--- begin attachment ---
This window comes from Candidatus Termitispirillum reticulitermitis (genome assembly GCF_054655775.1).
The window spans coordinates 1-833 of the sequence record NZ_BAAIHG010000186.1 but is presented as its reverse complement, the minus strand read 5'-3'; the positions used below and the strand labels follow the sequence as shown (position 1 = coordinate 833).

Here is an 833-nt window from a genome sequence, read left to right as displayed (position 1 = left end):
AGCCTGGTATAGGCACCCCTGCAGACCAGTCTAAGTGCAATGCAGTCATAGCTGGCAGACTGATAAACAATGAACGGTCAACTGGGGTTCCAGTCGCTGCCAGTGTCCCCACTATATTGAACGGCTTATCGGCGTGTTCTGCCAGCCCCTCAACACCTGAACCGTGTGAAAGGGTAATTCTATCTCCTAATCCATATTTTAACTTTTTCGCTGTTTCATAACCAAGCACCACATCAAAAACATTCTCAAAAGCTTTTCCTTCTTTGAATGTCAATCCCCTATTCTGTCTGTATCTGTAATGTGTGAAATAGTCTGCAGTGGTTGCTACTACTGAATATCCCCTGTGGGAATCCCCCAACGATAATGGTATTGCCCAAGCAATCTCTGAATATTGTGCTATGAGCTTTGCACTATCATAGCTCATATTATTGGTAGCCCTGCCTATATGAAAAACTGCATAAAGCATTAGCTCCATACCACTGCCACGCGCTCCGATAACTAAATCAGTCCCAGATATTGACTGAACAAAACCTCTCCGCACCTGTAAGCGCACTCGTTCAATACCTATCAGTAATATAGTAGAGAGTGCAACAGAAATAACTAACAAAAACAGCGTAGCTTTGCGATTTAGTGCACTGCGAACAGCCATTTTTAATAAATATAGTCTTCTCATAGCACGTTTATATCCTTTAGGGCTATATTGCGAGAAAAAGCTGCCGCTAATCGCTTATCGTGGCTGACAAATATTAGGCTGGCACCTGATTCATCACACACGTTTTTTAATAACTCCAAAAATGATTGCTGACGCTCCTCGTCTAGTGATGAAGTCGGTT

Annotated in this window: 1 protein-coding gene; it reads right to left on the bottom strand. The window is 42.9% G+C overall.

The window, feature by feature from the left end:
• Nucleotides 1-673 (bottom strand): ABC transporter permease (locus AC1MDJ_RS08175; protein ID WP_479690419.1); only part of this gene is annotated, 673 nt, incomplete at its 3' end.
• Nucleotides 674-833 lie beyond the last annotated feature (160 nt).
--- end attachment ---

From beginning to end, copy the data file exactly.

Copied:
This window comes from Candidatus Termitispirillum reticulitermitis (genome assembly GCF_054655775.1).
The window spans coordinates 1-833 of the sequence record NZ_BAAIHG010000186.1 but is presented as its reverse complement, the minus strand read 5'-3'; the positions used below and the strand labels follow the sequence as shown (position 1 = coordinate 833).

Here is an 833-nt window from a genome sequence, read left to right as displayed (position 1 = left end):
AGCCTGGTATAGGCACCCCTGCAGACCAGTCTAAGTGCAATGCAGTCATAGCTGGCAGACTGATAAACAATGAACGGTCAACTGGGGTTCCAGTCGCTGCCAGTGTCCCCACTATATTGAACGGCTTATCGGCGTGTTCTGCCAGCCCCTCAACACCTGAACCGTGTGAAAGGGTAATTCTATCTCCTAATCCATATTTTAACTTTTTCGCTGTTTCATAACCAAGCACCACATCAAAAACATTCTCAAAAGCTTTTCCTTCTTTGAATGTCAATCCCCTATTCTGTCTGTATCTGTAATGTGTGAAATAGTCTGCAGTGGTTGCTACTACTGAATATCCCCTGTGGGAATCCCCCAACGATAATGGTATTGCCCAAGCAATCTCTGAATATTGTGCTATGAGCTTTGCACTATCATAGCTCATATTATTGGTAGCCCTGCCTATATGAAAAACTGCATAAAGCATTAGCTCCATACCACTGCCACGCGCTCCGATAACTAAATCAGTCCCAGATATTGACTGAACAAAACCTCTCCGCACCTGTAAGCGCACTCGTTCAATACCTATCAGTAATATAGTAGAGAGTGCAACAGAAATAACTAACAAAAACAGCGTAGCTTTGCGATTTAGTGCACTGCGAACAGCCATTTTTAATAAATATAGTCTTCTCATAGCACGTTTATATCCTTTAGGGCTATATTGCGAGAAAAAGCTGCCGCTAATCGCTTATCGTGGCTGACAAATATTAGGCTGGCACCTGATTCATCACACACGTTTTTTAATAACTCCAAAAATGATTGCTGACGCTCCTCGTCTAGTGATGAAGTCGGTT

Annotated in this window: 1 protein-coding gene; it reads right to left on the bottom strand. The window is 42.9% G+C overall.

The window, feature by feature from the left end:
• Nucleotides 1-673 (bottom strand): ABC transporter permease (locus AC1MDJ_RS08175; protein ID WP_479690419.1); only part of this gene is annotated, 673 nt, incomplete at its 3' end.
• Nucleotides 674-833 lie beyond the last annotated feature (160 nt).